In the Sure-You-Can-Take-It-With-You department comes this article that
Patrick Heller published in the September 11, 2012 Numismatic News asking the I-Never-Heard-THAT-Before question, "what coins would you take with you if you if being frozen after death in hopes of a centuries-hence resuscitation?" Here are some excerpts.
If you could go into a frozen sleep and wake up like Rip Van Winkle, only hundreds of years in the future, what assets would you want with you?
A popular theme in science fiction movies is having the main characters frozen then scientifically brought back to life in the future. Stars such as Mel Gibson (“Forever Young”), Tom Cruise (“Vanilla Sky”), Sigourney Weaver (the “Alien” films) and Sylvester Stallone (“Demolition Man”) and many others use this technology for key parts of the movies.
The technology for placing the recently deceased into what could be called “an ambulance to the medical technology of the future” is called cryonics.
Besides being a coin dealer, I developed an interest in the possibility of cryonics in the 1970s after reading Robert A. Heinlein’s book, “The Door Into Summer.” I have served as an unpaid officer and director for Cryonics Institute, one of the non-profit organizations now providing cryonics services since it was established in 1976. I am one of at least three coin dealers who have signed contracts to have their bodies immersed in liquid nitrogen upon death (but I won’t tell you who the others are, as this information may or may not be private to them, whereas I even wrote on the subject for The Wall Street Journal back in the 1980s).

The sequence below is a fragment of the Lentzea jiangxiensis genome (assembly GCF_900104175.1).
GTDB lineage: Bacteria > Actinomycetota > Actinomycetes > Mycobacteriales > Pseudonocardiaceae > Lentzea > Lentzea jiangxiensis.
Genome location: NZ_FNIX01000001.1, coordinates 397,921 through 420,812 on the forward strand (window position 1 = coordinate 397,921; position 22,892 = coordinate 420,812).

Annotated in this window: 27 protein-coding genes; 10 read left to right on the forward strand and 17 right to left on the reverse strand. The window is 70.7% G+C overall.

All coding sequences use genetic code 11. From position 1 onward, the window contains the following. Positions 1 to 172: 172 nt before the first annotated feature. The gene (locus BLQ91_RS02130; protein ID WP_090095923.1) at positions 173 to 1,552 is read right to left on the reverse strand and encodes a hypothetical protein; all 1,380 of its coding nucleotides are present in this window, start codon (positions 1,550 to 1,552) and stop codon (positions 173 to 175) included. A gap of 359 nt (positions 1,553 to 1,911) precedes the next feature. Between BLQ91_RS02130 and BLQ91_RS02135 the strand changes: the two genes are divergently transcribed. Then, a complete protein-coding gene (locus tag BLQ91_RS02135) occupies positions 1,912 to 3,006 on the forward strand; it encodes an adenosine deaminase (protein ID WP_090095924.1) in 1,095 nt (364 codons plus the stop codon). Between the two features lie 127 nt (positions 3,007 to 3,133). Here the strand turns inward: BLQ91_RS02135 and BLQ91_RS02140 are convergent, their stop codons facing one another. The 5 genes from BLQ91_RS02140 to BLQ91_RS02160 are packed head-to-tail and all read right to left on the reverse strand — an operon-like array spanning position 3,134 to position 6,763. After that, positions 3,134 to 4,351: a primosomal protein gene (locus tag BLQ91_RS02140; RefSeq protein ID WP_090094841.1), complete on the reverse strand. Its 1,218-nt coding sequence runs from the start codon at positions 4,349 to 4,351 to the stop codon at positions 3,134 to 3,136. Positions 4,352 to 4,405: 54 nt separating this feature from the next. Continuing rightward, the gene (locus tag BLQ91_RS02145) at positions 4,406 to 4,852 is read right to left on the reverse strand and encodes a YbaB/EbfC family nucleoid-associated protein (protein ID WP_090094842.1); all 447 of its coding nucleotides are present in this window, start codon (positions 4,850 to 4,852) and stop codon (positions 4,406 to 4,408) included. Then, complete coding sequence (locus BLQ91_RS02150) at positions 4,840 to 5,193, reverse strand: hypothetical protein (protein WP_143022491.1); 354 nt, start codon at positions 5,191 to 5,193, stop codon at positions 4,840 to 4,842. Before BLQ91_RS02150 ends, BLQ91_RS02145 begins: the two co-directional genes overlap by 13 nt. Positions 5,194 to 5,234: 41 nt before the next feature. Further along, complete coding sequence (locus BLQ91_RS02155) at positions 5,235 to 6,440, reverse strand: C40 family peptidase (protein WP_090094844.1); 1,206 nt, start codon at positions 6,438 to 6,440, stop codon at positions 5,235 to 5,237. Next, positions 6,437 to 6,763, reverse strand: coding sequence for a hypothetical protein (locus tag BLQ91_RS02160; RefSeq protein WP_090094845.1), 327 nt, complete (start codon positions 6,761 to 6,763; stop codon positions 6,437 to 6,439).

One of the questions that those interested in cryonics ask is what would be a suitable investment today that would hold its value or appreciate over the possible centuries that it might take for medicine to develop the capability to revitalize and rejuvenate people.
Last week, a Cryonics Institute member asked me if I would consider any numismatic items that were not related to bullion value to be suitable for an ultra-long holding period, say in the range of 100 to 500 years. I don’t have a surefire answer to this inquiry and I am hoping that some readers could offer their thoughts on the subject.
To read the complete article, see:
Coins to Be Frozen With?
Wayne Homren, Editor
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